Like other physicians and families of people with autism, I puzzle over the increased number of children and adults diagnosed with autism. And most all of us have theories about why we now believe 1 in 68 children have autism spectrum disorders.
People point out that “when they were children” they never knew of anyone with autism.There are those who are absolutely convinced that the increased numbers of autism followed the introduction of the measles-mumps-rubella vaccine, MMR. Others implicate genetics, environmental toxins, diet, and intrauterine brain trauma.
I found an article that offers a sound, well thought out and expressed explanation. It contains several points that I have identified and some I had not.
The article was published in Spectrum whose commitment is “to provide accurate and objective coverage of autism research.” Spectrum is funded by the Simons Foundation Autism Research Initiative. Senior News Writer Jessica Wright, Ph.D. in biological sciences from Stanford University, wrote the report. (Scientific American also published the article by permission.)
In the article, Dr.Wright concludes,
“The bulk of the increase (in autism rates) stems from a growing awareness of autism and changes to the condition’s diagnostic criteria.”
First , let’s consider some terminology. Prevalence is an estimate of how common a disease or condition is in a particular population of people at any given time.
So the prevalence of autism in children would be
the number of children identified as autistic at any given time
divided by the total number of children alive at that time .
The currently accepted rate of autism is 1 in 68 children, or 1.4 %.
So autism prevalence depends on children being correctly identified as autistic. At any given time, some autistic children may not be identified, and some may be incorrectly identified.
We do not have any totally objective tests available for autism yet. There is no blood test, scan, culture, imaging study, DNA test, or monitor to definitely conclude that autism is or is not present.
The definition of and criteria for autism have changed substantially since “infantile autism” was first identified by Leo Kanner over 70 years ago. Since 1980, the diagnosis is based on applying the criteria outlined in the Diagnostic and Statistical Manual of Mental Disorders (DSM). In the most recent version, DSM-5, released in 2013, autism, Asperger syndrome, and pervasive developmental disorder, formerly separate, are now a single diagnosis.
Simply explained, Autism Spectrum Disorder is characterized by
- Persistent deficits in social communication and social interaction across multiple contexts
- Restricted, repetitive patterns of behavior, interests, or activities
- Symptoms must be present in the early developmental period (But may not yet be fully expressed or may be modified by learned behavior in later life)
- Symptoms cause clinically significant impairment in social, occupational, or other important areas of current functioning.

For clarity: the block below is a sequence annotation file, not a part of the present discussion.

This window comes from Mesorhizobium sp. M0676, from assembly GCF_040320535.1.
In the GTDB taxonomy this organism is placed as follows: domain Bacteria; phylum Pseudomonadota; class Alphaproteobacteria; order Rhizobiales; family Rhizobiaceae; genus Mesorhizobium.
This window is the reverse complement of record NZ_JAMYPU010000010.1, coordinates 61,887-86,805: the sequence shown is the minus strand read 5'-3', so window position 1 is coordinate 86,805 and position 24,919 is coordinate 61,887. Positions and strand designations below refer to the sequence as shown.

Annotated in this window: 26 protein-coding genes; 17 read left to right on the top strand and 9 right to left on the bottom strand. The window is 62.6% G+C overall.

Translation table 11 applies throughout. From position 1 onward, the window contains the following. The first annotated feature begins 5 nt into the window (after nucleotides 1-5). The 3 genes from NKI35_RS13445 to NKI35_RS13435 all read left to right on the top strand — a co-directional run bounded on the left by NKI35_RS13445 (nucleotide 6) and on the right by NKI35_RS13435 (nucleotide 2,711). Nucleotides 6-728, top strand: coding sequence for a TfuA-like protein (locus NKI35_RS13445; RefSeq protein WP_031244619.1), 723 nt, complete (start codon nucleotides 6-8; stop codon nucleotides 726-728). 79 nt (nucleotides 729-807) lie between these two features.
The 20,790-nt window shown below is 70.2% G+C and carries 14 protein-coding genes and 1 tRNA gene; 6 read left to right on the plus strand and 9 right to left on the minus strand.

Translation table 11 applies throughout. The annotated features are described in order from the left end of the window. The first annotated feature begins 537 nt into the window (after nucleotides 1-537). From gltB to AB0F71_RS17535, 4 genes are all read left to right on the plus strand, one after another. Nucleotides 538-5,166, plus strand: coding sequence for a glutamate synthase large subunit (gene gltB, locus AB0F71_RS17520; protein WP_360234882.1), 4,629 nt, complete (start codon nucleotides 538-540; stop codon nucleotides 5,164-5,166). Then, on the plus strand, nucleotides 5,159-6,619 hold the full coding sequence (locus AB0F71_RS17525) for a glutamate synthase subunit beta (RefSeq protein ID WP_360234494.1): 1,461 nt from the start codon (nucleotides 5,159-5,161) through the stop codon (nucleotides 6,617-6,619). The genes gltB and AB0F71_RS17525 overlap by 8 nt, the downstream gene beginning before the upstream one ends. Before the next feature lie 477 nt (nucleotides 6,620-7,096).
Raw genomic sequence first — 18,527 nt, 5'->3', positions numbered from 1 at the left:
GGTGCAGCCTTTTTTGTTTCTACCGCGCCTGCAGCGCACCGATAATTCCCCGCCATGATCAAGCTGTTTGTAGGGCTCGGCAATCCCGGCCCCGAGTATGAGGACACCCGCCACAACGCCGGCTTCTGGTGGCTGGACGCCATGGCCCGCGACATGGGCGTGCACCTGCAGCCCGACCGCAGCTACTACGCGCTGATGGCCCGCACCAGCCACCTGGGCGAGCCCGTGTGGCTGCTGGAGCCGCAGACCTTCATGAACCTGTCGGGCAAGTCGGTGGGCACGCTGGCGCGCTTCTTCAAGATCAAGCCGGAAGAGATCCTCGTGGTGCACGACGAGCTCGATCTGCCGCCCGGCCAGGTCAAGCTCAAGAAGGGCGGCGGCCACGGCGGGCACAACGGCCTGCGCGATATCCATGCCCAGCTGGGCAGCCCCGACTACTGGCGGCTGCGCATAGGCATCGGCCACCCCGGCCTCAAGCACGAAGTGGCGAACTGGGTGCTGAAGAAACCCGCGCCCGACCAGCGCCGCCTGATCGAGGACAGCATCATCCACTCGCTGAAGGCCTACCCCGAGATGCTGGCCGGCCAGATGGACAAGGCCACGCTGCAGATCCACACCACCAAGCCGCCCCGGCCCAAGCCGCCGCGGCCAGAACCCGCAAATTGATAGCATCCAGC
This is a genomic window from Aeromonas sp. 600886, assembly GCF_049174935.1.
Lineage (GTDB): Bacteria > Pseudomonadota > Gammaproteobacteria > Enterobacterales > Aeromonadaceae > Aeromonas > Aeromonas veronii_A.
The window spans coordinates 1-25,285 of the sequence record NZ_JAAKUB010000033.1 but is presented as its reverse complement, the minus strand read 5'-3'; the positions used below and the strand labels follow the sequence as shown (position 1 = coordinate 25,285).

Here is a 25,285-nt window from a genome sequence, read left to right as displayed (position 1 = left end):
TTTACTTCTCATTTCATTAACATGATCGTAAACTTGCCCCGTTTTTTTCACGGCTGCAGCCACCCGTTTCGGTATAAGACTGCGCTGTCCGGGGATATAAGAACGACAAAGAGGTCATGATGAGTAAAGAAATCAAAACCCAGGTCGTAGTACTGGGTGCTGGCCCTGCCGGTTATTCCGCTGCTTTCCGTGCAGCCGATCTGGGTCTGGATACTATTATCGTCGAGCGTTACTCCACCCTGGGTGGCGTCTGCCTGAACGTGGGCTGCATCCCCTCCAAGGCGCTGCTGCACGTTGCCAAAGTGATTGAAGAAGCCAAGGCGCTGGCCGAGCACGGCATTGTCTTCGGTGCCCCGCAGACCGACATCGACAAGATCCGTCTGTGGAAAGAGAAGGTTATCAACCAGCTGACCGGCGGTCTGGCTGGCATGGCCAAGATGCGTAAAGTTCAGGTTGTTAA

- These disturbances are not better explained by intellectual disability (intellectual developmental disorder) or global developmental delay.
Here is the full detailed criteria from DSM-5
When the diagnostic criteria for other diseases we diagnose and manage changed, the prevalence also changed. Examples include diabetes, high cholesterol, high blood pressure, migraine, obesity, depression , even some cancers. So autism is not unique in this regard.
The currently accepted rate of autism, 1 in 68, comes from the Autism and Developmental Disabilities Monitoring Network, established by the CDC in 2000. Children are identified through reviewing health and school records of 8 year olds in selected counties. So possibly some children get missed, and some assigned incorrectly.
Another major milestone in autism awareness occurred in 1991 when the U.S. Department of Education ruled that autistic children qualify for special education services. This ruling encouraged parents of children with developmental and intellectual disabilities to secure accurate diagnosis, to qualify for services they otherwise might not have access to.
Since 2006, the American Academy of Pediatrics recommends routine screening of all children for autism at 18 and 24 months old. Many physicians, psychologists, and therapists believe early intervention improves these children’s chances to do well intellectually and socially.
If we could go back and review records of children 10, 20, or 30 years ago, and apply current diagnostic criteria, would we find less autism than we do today? Perhaps. But such records would likely reflect the understanding of autism at the time, so might still fail to recognize autism, even when present by today’s standards.
The apparent increased number of children with autism seems alarming-some call it an epidemic. It may represent our increased awareness, recognition, and knowledge about this disorder. And while this increase should raise concern, it can lead to increased research, treatment options, and more effective care for autistic persons.
Here is a link to the original article
The story of autism isn’t just about statistics, theories, and criteria; it is about the children and adults with autism, and their families. Here are just two of many stories of how autism plays out in real life.
“My boy, with his classic autism, the kind that used to be the only face of autism half a century ago, is the one who does not belong now.”
“As my son’s limitations became clearer, I found it harder every year to write a vision statement for his I.E.P. Then he showed us how.”
And in this previous post I share my personal experience with autism.